FARLabs: Enhancing student engagement via remote laboratories

David Hoxley, Guido Catennazi, Callum Anderson, Philip Pawlowski, Andrew McDonald, Cathal O'Connell, Paraschos Atsikidis, Paul Pilgram, Brian Abbey



Engagement in practical experiments has long be considered central to science education.(Hofstein & Mamlok-Naaman, 2007) However, due to the high costs required, the implementation and maintenance of quality laboratory equipment is out of reach for many schools, in particular those in remote of low socioeconomic environments. The lack of engaging activities has been identified as contributing to the declining enrolment of Australian students in science subjects for Years 11-12.(Goodrum, Druhan, & Abbs, 2012)

One possible solution to this problem is the use of remote access laboratories to complement science education. As the facilities at one centralised laboratory hub can be disseminated widely via the internet, this strategy has the potential to enhance student engagement at a national level while requiring minimal resources. Recent work indicates that remote laboratories can be highly beneficial in secondary school teaching.(Lowe, Newcombe, & Stumpers, 2012)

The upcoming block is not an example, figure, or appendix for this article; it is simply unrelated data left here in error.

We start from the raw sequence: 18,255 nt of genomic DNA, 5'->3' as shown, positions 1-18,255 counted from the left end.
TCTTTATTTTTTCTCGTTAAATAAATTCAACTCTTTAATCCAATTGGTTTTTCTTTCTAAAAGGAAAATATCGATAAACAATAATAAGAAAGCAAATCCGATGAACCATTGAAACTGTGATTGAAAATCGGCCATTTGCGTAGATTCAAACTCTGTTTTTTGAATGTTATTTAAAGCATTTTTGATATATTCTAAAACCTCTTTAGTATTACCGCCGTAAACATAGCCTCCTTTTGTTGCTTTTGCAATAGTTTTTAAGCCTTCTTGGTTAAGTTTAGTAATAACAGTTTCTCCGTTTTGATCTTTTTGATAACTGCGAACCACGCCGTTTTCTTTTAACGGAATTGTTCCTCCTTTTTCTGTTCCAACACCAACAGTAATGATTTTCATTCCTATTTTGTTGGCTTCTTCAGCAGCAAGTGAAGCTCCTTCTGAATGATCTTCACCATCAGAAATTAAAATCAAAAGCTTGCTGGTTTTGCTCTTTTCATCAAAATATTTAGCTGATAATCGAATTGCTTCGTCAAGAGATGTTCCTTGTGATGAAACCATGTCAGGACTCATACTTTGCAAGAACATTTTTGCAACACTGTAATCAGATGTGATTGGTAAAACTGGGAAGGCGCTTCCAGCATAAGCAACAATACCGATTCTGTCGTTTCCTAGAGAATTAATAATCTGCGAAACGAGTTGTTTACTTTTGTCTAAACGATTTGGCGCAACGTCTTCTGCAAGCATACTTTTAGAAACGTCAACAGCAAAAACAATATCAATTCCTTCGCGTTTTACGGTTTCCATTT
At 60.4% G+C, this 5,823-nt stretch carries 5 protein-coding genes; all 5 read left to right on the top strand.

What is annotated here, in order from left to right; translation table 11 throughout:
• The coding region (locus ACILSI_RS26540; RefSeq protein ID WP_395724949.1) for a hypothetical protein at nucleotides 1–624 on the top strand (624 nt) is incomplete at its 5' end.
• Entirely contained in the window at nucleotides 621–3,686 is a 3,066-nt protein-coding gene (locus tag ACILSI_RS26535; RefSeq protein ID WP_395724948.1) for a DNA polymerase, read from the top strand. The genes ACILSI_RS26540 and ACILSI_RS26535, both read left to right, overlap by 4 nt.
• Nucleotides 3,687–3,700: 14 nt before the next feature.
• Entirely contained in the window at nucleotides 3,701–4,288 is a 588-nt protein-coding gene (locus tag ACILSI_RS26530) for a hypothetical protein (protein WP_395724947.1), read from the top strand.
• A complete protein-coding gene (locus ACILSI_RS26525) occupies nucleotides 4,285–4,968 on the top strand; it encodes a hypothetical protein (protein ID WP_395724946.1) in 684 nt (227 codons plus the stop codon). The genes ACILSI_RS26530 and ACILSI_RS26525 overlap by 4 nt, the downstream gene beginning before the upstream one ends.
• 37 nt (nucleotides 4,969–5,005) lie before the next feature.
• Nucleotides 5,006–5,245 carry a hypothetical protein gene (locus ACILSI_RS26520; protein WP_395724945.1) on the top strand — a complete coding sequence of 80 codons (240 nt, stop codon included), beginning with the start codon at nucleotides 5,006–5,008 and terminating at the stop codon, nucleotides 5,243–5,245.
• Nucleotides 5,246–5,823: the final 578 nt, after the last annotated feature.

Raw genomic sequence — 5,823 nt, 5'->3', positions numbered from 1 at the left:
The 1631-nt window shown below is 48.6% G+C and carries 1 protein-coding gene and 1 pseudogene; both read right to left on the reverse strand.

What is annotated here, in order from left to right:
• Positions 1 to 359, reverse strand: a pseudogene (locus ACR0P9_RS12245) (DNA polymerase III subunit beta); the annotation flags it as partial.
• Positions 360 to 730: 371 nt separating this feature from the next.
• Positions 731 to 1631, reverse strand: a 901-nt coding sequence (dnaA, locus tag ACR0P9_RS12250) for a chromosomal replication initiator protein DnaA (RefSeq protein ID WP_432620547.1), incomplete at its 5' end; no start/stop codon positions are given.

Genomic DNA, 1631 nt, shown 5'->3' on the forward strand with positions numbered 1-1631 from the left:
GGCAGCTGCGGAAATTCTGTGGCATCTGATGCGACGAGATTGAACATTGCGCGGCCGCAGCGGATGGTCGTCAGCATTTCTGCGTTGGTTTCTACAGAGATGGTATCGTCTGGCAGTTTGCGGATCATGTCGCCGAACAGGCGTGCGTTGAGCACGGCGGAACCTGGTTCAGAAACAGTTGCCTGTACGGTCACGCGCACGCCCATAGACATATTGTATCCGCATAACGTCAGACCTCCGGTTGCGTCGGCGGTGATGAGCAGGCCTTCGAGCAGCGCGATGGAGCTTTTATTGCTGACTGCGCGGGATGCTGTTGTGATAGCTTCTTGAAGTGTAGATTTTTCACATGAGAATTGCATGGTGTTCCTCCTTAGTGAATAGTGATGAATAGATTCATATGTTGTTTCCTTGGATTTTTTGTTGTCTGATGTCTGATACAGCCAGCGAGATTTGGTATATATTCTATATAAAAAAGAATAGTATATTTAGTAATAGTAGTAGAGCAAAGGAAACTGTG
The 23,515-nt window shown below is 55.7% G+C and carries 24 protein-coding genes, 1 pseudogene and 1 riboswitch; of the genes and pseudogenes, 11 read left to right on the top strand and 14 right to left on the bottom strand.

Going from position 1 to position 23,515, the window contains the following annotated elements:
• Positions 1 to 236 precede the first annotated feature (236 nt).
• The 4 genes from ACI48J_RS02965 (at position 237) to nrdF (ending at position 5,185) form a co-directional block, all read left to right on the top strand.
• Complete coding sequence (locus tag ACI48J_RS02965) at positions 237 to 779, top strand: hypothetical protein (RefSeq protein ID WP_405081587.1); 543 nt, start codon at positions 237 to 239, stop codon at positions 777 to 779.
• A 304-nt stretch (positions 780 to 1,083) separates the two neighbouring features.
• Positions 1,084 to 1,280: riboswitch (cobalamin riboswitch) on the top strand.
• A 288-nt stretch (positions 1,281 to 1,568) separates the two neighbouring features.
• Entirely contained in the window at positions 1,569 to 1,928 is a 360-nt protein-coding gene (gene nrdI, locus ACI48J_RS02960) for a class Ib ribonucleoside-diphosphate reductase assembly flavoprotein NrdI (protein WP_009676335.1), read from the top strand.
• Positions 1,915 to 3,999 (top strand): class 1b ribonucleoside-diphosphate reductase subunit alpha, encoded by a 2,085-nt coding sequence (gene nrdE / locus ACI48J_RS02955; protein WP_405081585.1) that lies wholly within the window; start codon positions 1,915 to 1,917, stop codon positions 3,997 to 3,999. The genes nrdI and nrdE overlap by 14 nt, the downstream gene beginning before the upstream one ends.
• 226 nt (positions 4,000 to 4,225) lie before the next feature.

FARLabs (Freely Accessible Remote Laboratories) has been designed to provide engaging, yet cost-effective, practical experiments to a large population of secondary schools across the country.

An online platform has been set up (www.FARLabs.edu.au) which allows high school students to control and interact with scientific equipment housed at three major Australian universities. Five remote experiments are currently available and they cover three key themes in physics and chemistry (Nuclear, Environment and Structure). Access is completely free for Australian high schools and can be achieved using standard web browsers. For example, students from anywhere in Australia can conduct experiments with radioactive materials by controlling robotic equipment whilst viewing live video feedback (see Figure 1).

The FARLabs program has been designed in direct consultation with active high school teachers and all content is aligned with the relevant Australian state and national curriculums. Moreover, the modular nature of the system, allows it to be easily expanded as further pieces of scientific equipment become available.


To date over 220 schools and 340 teachers have registered for the FARLabs program (Figure 2). These teachers have booked and run well over 1000 individual experiments. The registered schools are spread across 5 states, with many schools in isolated, rural environments, hundreds of kilometres from the nearest university. The remote-experiments are also being implemented in a number of tertiary level physics courses.

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